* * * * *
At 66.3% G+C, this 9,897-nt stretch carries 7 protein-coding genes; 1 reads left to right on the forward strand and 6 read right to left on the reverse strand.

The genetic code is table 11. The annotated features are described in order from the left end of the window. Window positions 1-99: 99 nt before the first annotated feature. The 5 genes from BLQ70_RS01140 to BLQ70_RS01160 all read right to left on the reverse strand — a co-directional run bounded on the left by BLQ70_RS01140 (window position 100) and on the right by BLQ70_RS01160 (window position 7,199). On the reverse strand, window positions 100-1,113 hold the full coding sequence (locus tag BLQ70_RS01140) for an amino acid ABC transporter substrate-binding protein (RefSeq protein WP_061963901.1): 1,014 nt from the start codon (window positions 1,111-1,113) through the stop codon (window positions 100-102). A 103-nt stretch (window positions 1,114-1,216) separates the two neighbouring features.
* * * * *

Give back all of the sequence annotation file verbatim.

At 66.3% G+C, this 9,897-nt stretch carries 7 protein-coding genes; 1 reads left to right on the forward strand and 6 read right to left on the reverse strand.

The genetic code is table 11. The annotated features are described in order from the left end of the window. Window positions 1-99: 99 nt before the first annotated feature. The 5 genes from BLQ70_RS01140 to BLQ70_RS01160 all read right to left on the reverse strand — a co-directional run bounded on the left by BLQ70_RS01140 (window position 100) and on the right by BLQ70_RS01160 (window position 7,199). On the reverse strand, window positions 100-1,113 hold the full coding sequence (locus tag BLQ70_RS01140) for an amino acid ABC transporter substrate-binding protein (RefSeq protein WP_061963901.1): 1,014 nt from the start codon (window positions 1,111-1,113) through the stop codon (window positions 100-102). A 103-nt stretch (window positions 1,114-1,216) separates the two neighbouring features.